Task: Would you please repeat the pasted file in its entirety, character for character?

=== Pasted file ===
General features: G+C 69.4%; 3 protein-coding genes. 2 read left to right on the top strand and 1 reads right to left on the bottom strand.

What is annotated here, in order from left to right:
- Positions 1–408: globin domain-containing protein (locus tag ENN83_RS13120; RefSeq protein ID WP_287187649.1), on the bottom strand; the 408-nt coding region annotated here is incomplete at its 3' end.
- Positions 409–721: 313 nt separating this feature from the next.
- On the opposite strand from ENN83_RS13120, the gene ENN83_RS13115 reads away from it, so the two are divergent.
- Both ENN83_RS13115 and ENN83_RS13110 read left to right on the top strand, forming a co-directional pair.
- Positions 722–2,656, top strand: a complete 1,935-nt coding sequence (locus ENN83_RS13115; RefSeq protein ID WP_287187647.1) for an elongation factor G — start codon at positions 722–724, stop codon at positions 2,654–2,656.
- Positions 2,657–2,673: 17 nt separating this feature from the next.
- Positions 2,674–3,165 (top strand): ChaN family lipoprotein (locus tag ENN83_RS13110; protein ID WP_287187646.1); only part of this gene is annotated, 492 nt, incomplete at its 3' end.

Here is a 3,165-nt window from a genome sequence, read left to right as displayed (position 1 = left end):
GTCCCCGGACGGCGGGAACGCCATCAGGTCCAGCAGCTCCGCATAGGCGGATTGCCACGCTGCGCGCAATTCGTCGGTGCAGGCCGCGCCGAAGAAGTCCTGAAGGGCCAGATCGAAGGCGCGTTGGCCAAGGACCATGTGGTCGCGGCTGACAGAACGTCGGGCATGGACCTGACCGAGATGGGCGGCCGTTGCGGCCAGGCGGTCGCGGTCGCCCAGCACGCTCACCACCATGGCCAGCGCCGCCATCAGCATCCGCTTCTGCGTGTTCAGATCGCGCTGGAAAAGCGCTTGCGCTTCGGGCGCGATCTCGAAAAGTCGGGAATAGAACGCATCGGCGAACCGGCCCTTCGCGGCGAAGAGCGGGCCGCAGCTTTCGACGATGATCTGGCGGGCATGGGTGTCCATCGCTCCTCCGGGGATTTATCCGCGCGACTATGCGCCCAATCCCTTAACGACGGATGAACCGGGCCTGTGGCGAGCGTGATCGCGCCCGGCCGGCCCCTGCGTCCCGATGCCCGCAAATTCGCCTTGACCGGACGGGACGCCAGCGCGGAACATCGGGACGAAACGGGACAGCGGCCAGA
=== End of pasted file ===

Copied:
General features: G+C 69.4%; 3 protein-coding genes. 2 read left to right on the top strand and 1 reads right to left on the bottom strand.

What is annotated here, in order from left to right:
- Positions 1–408: globin domain-containing protein (locus tag ENN83_RS13120; RefSeq protein ID WP_287187649.1), on the bottom strand; the 408-nt coding region annotated here is incomplete at its 3' end.
- Positions 409–721: 313 nt separating this feature from the next.
- On the opposite strand from ENN83_RS13120, the gene ENN83_RS13115 reads away from it, so the two are divergent.
- Both ENN83_RS13115 and ENN83_RS13110 read left to right on the top strand, forming a co-directional pair.
- Positions 722–2,656, top strand: a complete 1,935-nt coding sequence (locus ENN83_RS13115; RefSeq protein ID WP_287187647.1) for an elongation factor G — start codon at positions 722–724, stop codon at positions 2,654–2,656.
- Positions 2,657–2,673: 17 nt separating this feature from the next.
- Positions 2,674–3,165 (top strand): ChaN family lipoprotein (locus tag ENN83_RS13110; protein ID WP_287187646.1); only part of this gene is annotated, 492 nt, incomplete at its 3' end.

Here is a 3,165-nt window from a genome sequence, read left to right as displayed (position 1 = left end):
GTCCCCGGACGGCGGGAACGCCATCAGGTCCAGCAGCTCCGCATAGGCGGATTGCCACGCTGCGCGCAATTCGTCGGTGCAGGCCGCGCCGAAGAAGTCCTGAAGGGCCAGATCGAAGGCGCGTTGGCCAAGGACCATGTGGTCGCGGCTGACAGAACGTCGGGCATGGACCTGACCGAGATGGGCGGCCGTTGCGGCCAGGCGGTCGCGGTCGCCCAGCACGCTCACCACCATGGCCAGCGCCGCCATCAGCATCCGCTTCTGCGTGTTCAGATCGCGCTGGAAAAGCGCTTGCGCTTCGGGCGCGATCTCGAAAAGTCGGGAATAGAACGCATCGGCGAACCGGCCCTTCGCGGCGAAGAGCGGGCCGCAGCTTTCGACGATGATCTGGCGGGCATGGGTGTCCATCGCTCCTCCGGGGATTTATCCGCGCGACTATGCGCCCAATCCCTTAACGACGGATGAACCGGGCCTGTGGCGAGCGTGATCGCGCCCGGCCGGCCCCTGCGTCCCGATGCCCGCAAATTCGCCTTGACCGGACGGGACGCCAGCGCGGAACATCGGGACGAAACGGGACAGCGGCCAGA